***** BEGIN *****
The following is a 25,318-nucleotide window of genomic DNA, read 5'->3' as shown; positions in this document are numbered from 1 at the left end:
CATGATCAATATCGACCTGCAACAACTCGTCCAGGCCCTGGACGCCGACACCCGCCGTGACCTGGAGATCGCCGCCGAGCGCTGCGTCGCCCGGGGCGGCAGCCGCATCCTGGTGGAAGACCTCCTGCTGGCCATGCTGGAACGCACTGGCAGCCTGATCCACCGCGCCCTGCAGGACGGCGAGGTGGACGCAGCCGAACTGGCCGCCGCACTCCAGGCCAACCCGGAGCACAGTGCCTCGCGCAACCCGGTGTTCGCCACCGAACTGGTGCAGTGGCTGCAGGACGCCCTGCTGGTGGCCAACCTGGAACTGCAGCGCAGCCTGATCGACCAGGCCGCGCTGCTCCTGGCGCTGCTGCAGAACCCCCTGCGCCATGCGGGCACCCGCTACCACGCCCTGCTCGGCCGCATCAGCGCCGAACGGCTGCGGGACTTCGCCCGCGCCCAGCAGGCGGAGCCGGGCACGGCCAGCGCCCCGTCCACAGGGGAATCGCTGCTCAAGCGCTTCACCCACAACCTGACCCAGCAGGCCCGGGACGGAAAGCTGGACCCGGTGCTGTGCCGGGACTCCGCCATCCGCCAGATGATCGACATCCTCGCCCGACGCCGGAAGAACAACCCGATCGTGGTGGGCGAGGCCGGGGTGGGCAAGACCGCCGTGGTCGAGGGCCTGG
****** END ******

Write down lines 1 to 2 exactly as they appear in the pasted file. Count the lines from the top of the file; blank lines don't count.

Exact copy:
The following is a 25,318-nucleotide window of genomic DNA, read 5'->3' as shown; positions in this document are numbered from 1 at the left end:
CATGATCAATATCGACCTGCAACAACTCGTCCAGGCCCTGGACGCCGACACCCGCCGTGACCTGGAGATCGCCGCCGAGCGCTGCGTCGCCCGGGGCGGCAGCCGCATCCTGGTGGAAGACCTCCTGCTGGCCATGCTGGAACGCACTGGCAGCCTGATCCACCGCGCCCTGCAGGACGGCGAGGTGGACGCAGCCGAACTGGCCGCCGCACTCCAGGCCAACCCGGAGCACAGTGCCTCGCGCAACCCGGTGTTCGCCACCGAACTGGTGCAGTGGCTGCAGGACGCCCTGCTGGTGGCCAACCTGGAACTGCAGCGCAGCCTGATCGACCAGGCCGCGCTGCTCCTGGCGCTGCTGCAGAACCCCCTGCGCCATGCGGGCACCCGCTACCACGCCCTGCTCGGCCGCATCAGCGCCGAACGGCTGCGGGACTTCGCCCGCGCCCAGCAGGCGGAGCCGGGCACGGCCAGCGCCCCGTCCACAGGGGAATCGCTGCTCAAGCGCTTCACCCACAACCTGACCCAGCAGGCCCGGGACGGAAAGCTGGACCCGGTGCTGTGCCGGGACTCCGCCATCCGCCAGATGATCGACATCCTCGCCCGACGCCGGAAGAACAACCCGATCGTGGTGGGCGAGGCCGGGGTGGGCAAGACCGCCGTGGTCGAGGGCCTGG